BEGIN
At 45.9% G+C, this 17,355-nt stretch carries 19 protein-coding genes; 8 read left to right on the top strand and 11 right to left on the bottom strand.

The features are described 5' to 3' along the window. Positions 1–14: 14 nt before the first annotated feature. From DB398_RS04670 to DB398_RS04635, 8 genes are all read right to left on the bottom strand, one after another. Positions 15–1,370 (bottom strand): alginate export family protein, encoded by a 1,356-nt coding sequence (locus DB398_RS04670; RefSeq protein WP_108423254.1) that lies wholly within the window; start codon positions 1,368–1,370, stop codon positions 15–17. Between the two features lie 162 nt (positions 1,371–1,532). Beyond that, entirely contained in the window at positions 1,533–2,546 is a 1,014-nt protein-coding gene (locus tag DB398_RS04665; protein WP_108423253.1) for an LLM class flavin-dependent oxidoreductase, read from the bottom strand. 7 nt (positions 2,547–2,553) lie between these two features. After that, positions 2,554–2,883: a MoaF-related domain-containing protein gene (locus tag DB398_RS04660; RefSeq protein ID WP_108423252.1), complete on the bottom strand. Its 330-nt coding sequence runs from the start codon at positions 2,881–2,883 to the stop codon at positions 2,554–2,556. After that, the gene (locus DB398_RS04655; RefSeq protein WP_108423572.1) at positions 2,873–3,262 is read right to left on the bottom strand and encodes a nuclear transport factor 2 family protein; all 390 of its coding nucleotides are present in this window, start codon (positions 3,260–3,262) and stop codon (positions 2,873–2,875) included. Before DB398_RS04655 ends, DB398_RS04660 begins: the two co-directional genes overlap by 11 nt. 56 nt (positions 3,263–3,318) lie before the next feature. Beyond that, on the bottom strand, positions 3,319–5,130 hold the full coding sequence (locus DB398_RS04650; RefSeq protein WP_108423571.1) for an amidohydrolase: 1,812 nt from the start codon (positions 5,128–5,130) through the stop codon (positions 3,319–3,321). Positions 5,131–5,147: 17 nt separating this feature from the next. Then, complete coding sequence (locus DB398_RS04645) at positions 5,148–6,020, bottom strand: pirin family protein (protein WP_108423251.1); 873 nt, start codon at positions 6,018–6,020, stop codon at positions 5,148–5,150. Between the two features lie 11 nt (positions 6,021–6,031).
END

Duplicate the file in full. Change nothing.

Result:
At 45.9% G+C, this 17,355-nt stretch carries 19 protein-coding genes; 8 read left to right on the top strand and 11 right to left on the bottom strand.

The features are described 5' to 3' along the window. Positions 1–14: 14 nt before the first annotated feature. From DB398_RS04670 to DB398_RS04635, 8 genes are all read right to left on the bottom strand, one after another. Positions 15–1,370 (bottom strand): alginate export family protein, encoded by a 1,356-nt coding sequence (locus DB398_RS04670; RefSeq protein WP_108423254.1) that lies wholly within the window; start codon positions 1,368–1,370, stop codon positions 15–17. Between the two features lie 162 nt (positions 1,371–1,532). Beyond that, entirely contained in the window at positions 1,533–2,546 is a 1,014-nt protein-coding gene (locus tag DB398_RS04665; protein WP_108423253.1) for an LLM class flavin-dependent oxidoreductase, read from the bottom strand. 7 nt (positions 2,547–2,553) lie between these two features. After that, positions 2,554–2,883: a MoaF-related domain-containing protein gene (locus tag DB398_RS04660; RefSeq protein ID WP_108423252.1), complete on the bottom strand. Its 330-nt coding sequence runs from the start codon at positions 2,881–2,883 to the stop codon at positions 2,554–2,556. After that, the gene (locus DB398_RS04655; RefSeq protein WP_108423572.1) at positions 2,873–3,262 is read right to left on the bottom strand and encodes a nuclear transport factor 2 family protein; all 390 of its coding nucleotides are present in this window, start codon (positions 3,260–3,262) and stop codon (positions 2,873–2,875) included. Before DB398_RS04655 ends, DB398_RS04660 begins: the two co-directional genes overlap by 11 nt. 56 nt (positions 3,263–3,318) lie before the next feature. Beyond that, on the bottom strand, positions 3,319–5,130 hold the full coding sequence (locus DB398_RS04650; RefSeq protein WP_108423571.1) for an amidohydrolase: 1,812 nt from the start codon (positions 5,128–5,130) through the stop codon (positions 3,319–3,321). Positions 5,131–5,147: 17 nt separating this feature from the next. Then, complete coding sequence (locus DB398_RS04645) at positions 5,148–6,020, bottom strand: pirin family protein (protein WP_108423251.1); 873 nt, start codon at positions 6,018–6,020, stop codon at positions 5,148–5,150. Between the two features lie 11 nt (positions 6,021–6,031).